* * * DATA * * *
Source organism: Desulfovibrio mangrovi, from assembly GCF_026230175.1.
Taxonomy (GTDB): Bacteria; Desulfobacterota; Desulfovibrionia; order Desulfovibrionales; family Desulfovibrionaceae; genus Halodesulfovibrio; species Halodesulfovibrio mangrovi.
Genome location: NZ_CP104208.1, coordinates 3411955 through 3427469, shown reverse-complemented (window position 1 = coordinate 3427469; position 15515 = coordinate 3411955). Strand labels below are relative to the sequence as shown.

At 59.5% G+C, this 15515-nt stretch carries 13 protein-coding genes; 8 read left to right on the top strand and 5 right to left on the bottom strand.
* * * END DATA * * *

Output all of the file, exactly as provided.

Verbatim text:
Source organism: Desulfovibrio mangrovi, from assembly GCF_026230175.1.
Taxonomy (GTDB): Bacteria; Desulfobacterota; Desulfovibrionia; order Desulfovibrionales; family Desulfovibrionaceae; genus Halodesulfovibrio; species Halodesulfovibrio mangrovi.
Genome location: NZ_CP104208.1, coordinates 3411955 through 3427469, shown reverse-complemented (window position 1 = coordinate 3427469; position 15515 = coordinate 3411955). Strand labels below are relative to the sequence as shown.

At 59.5% G+C, this 15515-nt stretch carries 13 protein-coding genes; 8 read left to right on the top strand and 5 right to left on the bottom strand.